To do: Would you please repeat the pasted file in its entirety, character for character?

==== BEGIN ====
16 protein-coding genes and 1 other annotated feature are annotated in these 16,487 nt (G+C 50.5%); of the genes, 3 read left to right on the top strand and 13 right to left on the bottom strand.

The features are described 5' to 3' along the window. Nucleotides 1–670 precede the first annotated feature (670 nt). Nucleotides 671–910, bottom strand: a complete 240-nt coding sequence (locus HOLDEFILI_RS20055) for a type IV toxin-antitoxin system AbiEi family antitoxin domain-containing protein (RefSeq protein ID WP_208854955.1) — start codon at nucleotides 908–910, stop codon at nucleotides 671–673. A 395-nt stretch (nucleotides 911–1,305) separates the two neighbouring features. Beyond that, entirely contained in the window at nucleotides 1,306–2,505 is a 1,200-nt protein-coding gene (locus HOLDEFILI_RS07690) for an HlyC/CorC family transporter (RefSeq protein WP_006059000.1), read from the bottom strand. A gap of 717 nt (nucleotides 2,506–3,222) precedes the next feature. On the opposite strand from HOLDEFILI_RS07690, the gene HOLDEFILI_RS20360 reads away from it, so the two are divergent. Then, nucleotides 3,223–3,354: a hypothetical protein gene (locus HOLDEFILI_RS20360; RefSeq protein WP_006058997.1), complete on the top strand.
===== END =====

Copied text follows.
16 protein-coding genes and 1 other annotated feature are annotated in these 16,487 nt (G+C 50.5%); of the genes, 3 read left to right on the top strand and 13 right to left on the bottom strand.

The features are described 5' to 3' along the window. Nucleotides 1–670 precede the first annotated feature (670 nt). Nucleotides 671–910, bottom strand: a complete 240-nt coding sequence (locus HOLDEFILI_RS20055) for a type IV toxin-antitoxin system AbiEi family antitoxin domain-containing protein (RefSeq protein ID WP_208854955.1) — start codon at nucleotides 908–910, stop codon at nucleotides 671–673. A 395-nt stretch (nucleotides 911–1,305) separates the two neighbouring features. Beyond that, entirely contained in the window at nucleotides 1,306–2,505 is a 1,200-nt protein-coding gene (locus HOLDEFILI_RS07690) for an HlyC/CorC family transporter (RefSeq protein WP_006059000.1), read from the bottom strand. A gap of 717 nt (nucleotides 2,506–3,222) precedes the next feature. On the opposite strand from HOLDEFILI_RS07690, the gene HOLDEFILI_RS20360 reads away from it, so the two are divergent. Then, nucleotides 3,223–3,354: a hypothetical protein gene (locus HOLDEFILI_RS20360; RefSeq protein WP_006058997.1), complete on the top strand.